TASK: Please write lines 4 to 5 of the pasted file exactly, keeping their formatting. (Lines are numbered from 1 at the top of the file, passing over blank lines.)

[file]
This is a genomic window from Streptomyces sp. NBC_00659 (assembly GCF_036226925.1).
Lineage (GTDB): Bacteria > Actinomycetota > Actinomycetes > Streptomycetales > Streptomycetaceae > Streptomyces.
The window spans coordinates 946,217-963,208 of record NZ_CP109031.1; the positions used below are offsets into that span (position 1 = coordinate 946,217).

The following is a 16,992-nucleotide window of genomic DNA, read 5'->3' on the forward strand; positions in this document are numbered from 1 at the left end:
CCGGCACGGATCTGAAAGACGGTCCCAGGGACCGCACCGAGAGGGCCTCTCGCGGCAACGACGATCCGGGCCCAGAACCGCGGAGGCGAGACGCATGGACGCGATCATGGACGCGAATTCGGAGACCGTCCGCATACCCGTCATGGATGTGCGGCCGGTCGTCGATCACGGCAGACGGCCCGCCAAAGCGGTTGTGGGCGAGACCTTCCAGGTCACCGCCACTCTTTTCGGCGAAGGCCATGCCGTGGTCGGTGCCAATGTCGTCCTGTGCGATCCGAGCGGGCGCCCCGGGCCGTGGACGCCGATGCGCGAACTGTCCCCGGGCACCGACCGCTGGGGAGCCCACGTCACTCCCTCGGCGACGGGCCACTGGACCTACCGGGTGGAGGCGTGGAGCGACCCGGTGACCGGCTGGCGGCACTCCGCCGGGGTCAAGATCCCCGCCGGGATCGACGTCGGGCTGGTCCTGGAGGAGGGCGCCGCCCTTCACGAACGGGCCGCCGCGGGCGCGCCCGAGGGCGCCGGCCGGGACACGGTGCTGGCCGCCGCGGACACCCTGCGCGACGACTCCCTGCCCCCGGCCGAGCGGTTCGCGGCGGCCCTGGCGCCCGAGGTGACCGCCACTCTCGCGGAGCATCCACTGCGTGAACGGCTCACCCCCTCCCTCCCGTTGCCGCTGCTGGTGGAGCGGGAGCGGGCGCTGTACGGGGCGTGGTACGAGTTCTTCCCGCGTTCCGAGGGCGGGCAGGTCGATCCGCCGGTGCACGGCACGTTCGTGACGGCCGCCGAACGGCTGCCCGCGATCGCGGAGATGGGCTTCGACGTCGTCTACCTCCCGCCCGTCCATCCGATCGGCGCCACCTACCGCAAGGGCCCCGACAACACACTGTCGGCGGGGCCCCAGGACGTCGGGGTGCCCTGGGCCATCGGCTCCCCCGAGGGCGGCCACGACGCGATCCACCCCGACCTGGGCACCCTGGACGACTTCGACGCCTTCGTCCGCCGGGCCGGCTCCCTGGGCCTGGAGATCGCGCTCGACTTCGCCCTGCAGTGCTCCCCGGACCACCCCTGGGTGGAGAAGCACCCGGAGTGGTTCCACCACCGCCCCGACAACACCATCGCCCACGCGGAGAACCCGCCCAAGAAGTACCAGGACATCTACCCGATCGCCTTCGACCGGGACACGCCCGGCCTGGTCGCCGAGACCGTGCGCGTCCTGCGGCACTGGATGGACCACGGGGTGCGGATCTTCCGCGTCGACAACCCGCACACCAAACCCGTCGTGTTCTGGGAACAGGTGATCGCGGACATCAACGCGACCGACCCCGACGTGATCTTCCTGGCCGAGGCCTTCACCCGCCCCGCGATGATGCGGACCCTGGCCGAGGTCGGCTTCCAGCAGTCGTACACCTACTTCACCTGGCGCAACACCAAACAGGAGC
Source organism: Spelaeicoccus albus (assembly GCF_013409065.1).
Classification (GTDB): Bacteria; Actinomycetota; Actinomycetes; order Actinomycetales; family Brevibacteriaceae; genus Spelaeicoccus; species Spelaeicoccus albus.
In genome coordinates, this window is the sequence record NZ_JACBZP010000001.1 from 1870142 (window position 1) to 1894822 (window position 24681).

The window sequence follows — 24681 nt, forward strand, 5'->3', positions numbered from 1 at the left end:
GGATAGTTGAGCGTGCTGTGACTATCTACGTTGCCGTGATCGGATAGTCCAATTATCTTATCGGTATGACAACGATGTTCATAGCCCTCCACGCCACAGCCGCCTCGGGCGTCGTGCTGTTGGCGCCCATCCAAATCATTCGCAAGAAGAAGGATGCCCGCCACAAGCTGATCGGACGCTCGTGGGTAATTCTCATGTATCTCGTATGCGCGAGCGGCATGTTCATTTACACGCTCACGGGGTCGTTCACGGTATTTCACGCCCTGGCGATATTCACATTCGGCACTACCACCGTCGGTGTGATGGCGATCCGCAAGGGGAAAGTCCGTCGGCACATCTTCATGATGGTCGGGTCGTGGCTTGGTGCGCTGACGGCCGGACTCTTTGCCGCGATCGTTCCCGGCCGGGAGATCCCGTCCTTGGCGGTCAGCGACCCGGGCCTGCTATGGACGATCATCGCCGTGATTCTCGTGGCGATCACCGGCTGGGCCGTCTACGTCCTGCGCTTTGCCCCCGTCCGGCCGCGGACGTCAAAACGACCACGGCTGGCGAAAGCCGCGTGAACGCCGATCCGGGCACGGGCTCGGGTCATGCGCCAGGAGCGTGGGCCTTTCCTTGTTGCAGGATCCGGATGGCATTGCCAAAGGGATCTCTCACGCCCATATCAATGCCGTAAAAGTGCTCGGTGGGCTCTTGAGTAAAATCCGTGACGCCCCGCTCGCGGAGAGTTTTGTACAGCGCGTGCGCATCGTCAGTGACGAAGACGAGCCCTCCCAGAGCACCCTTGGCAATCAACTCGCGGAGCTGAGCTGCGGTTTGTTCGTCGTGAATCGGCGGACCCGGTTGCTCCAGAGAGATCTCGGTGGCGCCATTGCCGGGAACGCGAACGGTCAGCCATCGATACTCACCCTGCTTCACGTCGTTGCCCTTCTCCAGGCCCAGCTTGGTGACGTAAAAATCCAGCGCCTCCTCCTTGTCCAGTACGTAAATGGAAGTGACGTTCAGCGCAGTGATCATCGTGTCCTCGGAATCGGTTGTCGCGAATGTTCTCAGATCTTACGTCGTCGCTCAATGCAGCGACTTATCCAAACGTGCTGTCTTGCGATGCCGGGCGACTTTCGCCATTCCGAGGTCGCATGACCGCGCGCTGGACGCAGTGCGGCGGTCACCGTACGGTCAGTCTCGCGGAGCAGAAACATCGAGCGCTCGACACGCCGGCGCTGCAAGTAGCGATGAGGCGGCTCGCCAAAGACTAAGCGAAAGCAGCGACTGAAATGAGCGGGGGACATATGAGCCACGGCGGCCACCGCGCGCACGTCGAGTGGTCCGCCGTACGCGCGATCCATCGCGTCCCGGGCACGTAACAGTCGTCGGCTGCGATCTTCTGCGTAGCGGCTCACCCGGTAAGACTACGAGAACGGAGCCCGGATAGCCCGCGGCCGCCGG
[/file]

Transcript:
The following is a 16,992-nucleotide window of genomic DNA, read 5'->3' on the forward strand; positions in this document are numbered from 1 at the left end:
CCGGCACGGATCTGAAAGACGGTCCCAGGGACCGCACCGAGAGGGCCTCTCGCGGCAACGACGATCCGGGCCCAGAACCGCGGAGGCGAGACGCATGGACGCGATCATGGACGCGAATTCGGAGACCGTCCGCATACCCGTCATGGATGTGCGGCCGGTCGTCGATCACGGCAGACGGCCCGCCAAAGCGGTTGTGGGCGAGACCTTCCAGGTCACCGCCACTCTTTTCGGCGAAGGCCATGCCGTGGTCGGTGCCAATGTCGTCCTGTGCGATCCGAGCGGGCGCCCCGGGCCGTGGACGCCGATGCGCGAACTGTCCCCGGGCACCGACCGCTGGGGAGCCCACGTCACTCCCTCGGCGACGGGCCACTGGACCTACCGGGTGGAGGCGTGGAGCGACCCGGTGACCGGCTGGCGGCACTCCGCCGGGGTCAAGATCCCCGCCGGGATCGACGTCGGGCTGGTCCTGGAGGAGGGCGCCGCCCTTCACGAACGGGCCGCCGCGGGCGCGCCCGAGGGCGCCGGCCGGGACACGGTGCTGGCCGCCGCGGACACCCTGCGCGACGACTCCCTGCCCCCGGCCGAGCGGTTCGCGGCGGCCCTGGCGCCCGAGGTGACCGCCACTCTCGCGGAGCATCCACTGCGTGAACGGCTCACCCCCTCCCTCCCGTTGCCGCTGCTGGTGGAGCGGGAGCGGGCGCTGTACGGGGCGTGGTACGAGTTCTTCCCGCGTTCCGAGGGCGGGCAGGTCGATCCGCCGGTGCACGGCACGTTCGTGACGGCCGCCGAACGGCTGCCCGCGATCGCGGAGATGGGCTTCGACGTCGTCTACCTCCCGCCCGTCCATCCGATCGGCGCCACCTACCGCAAGGGCCCCGACAACACACTGTCGGCGGGGCCCCAGGACGTCGGGGTGCCCTGGGCCATCGGCTCCCCCGAGGGCGGCCACGACGCGATCCACCCCGACCTGGGCACCCTGGACGACTTCGACGCCTTCGTCCGCCGGGCCGGCTCCCTGGGCCTGGAGATCGCGCTCGACTTCGCCCTGCAGTGCTCCCCGGACCACCCCTGGGTGGAGAAGCACCCGGAGTGGTTCCACCACCGCCCCGACAACACCATCGCCCACGCGGAGAACCCGCCCAAGAAGTACCAGGACATCTACCCGATCGCCTTCGACCGGGACACGCCCGGCCTGGTCGCCGAGACCGTGCGCGTCCTGCGGCACTGGATGGACCACGGGGTGCGGATCTTCCGCGTCGACAACCCGCACACCAAACCCGTCGTGTTCTGGGAACAGGTGATCGCGGACATCAACGCGACCGACCCCGACGTGATCTTCCTGGCCGAGGCCTTCACCCGCCCCGCGATGATGCGGACCCTGGCCGAGGTCGGCTTCCAGCAGTCGTACACCTACTTCACCTGGCGCAACACCAAACAGGAGC